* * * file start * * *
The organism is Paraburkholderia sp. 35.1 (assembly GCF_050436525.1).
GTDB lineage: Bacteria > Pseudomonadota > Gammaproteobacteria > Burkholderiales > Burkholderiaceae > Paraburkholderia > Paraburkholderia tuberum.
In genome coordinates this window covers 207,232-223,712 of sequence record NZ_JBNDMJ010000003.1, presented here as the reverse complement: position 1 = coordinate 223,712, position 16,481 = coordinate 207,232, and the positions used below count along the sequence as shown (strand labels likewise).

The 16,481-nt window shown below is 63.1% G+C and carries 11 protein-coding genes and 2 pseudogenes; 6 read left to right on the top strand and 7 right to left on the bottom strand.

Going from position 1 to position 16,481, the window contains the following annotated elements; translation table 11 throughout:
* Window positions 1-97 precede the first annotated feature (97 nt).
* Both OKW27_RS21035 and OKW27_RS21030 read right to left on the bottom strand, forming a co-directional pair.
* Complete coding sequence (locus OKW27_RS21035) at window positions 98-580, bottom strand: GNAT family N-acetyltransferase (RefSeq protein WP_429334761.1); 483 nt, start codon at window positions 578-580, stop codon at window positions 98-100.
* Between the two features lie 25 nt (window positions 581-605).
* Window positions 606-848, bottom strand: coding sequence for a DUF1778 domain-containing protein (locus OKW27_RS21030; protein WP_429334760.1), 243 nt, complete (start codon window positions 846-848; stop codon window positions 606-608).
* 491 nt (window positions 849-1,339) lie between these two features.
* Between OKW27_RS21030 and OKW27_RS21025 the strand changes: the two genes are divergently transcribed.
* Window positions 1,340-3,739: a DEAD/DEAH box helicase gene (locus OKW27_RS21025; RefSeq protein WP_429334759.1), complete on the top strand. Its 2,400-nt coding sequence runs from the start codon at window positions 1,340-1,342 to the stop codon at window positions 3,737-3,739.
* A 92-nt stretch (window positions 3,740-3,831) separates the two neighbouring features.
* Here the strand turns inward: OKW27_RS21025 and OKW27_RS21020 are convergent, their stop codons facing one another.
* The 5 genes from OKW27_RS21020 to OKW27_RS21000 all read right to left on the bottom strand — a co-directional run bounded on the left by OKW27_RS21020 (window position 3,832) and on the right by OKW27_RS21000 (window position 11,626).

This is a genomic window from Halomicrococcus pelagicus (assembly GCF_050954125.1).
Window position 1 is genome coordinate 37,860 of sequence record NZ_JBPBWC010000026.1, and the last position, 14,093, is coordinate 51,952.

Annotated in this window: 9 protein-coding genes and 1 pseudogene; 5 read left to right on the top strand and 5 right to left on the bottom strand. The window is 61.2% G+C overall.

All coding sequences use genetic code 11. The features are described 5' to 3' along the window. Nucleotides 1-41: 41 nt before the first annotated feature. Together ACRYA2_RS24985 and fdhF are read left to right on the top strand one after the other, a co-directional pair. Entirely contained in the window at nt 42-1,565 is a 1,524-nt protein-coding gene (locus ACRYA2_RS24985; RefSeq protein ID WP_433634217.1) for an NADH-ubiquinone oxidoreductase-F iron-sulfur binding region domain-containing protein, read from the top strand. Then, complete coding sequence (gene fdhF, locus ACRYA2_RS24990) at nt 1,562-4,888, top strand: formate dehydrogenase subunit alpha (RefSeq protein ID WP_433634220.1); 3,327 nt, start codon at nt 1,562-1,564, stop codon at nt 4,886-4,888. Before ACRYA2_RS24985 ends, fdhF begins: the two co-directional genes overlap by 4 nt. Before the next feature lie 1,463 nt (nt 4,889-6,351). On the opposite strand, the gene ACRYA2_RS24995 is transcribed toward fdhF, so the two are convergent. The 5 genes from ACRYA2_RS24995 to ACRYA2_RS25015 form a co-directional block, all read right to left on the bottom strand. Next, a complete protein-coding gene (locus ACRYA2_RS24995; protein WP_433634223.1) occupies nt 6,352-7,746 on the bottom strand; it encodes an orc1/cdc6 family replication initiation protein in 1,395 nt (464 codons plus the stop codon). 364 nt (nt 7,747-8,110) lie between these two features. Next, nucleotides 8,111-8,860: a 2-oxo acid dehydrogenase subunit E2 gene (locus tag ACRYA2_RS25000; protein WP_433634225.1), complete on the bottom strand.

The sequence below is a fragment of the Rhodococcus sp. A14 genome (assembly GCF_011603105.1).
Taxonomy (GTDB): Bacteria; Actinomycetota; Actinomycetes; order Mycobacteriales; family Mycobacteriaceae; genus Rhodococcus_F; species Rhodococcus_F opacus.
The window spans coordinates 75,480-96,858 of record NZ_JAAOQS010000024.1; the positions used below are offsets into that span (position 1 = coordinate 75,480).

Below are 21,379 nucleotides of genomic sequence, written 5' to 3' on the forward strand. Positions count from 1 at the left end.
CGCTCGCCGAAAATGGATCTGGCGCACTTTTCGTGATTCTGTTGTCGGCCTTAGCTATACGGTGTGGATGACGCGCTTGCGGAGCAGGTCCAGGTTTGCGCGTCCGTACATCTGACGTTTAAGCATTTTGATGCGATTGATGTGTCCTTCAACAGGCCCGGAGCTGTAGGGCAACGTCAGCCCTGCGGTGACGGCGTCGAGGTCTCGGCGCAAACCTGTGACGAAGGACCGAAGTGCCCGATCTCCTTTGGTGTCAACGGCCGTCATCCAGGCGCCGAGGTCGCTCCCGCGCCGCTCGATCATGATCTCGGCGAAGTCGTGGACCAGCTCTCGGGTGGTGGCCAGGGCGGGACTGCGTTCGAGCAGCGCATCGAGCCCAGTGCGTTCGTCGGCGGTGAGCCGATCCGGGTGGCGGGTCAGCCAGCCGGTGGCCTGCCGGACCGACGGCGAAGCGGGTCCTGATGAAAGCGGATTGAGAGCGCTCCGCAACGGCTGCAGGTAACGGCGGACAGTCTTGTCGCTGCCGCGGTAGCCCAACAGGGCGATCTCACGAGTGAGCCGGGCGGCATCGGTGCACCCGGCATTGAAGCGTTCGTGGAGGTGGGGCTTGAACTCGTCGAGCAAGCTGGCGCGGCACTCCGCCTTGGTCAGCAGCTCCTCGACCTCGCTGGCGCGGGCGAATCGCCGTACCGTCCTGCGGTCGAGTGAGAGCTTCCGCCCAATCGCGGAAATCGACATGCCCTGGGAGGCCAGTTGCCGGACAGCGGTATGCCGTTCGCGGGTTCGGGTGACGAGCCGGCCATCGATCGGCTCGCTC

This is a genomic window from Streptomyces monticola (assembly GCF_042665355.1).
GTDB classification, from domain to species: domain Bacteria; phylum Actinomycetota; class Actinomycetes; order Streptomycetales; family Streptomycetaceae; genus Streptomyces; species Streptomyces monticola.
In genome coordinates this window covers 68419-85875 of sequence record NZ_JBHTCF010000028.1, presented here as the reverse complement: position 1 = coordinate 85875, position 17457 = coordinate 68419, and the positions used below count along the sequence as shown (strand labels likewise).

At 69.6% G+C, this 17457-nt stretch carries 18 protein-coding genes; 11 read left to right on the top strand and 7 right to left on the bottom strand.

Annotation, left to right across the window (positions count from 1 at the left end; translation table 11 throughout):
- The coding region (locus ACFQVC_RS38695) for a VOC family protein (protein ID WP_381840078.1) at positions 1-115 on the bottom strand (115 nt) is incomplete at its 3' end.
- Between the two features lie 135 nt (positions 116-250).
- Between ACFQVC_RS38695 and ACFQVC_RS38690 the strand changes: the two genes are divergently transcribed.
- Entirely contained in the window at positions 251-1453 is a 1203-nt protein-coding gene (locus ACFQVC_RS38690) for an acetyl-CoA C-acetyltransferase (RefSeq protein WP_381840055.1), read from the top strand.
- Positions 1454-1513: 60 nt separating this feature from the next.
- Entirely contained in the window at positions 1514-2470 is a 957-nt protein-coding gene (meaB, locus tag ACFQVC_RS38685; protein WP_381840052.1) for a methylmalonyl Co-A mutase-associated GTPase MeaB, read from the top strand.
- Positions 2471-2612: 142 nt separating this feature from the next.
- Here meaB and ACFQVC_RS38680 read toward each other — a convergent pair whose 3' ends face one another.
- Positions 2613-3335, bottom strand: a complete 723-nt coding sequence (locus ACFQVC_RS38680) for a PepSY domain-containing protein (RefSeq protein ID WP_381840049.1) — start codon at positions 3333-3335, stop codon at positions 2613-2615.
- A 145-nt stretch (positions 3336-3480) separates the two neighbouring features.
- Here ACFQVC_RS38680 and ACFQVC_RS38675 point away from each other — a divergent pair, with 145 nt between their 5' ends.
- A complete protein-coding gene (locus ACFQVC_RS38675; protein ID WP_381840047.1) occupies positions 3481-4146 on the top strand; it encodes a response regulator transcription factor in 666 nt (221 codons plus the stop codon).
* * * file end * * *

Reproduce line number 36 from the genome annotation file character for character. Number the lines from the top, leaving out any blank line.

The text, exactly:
- Entirely contained in the window at positions 1514-2470 is a 957-nt protein-coding gene (meaB, locus tag ACFQVC_RS38685; protein WP_381840052.1) for a methylmalonyl Co-A mutase-associated GTPase MeaB, read from the top strand.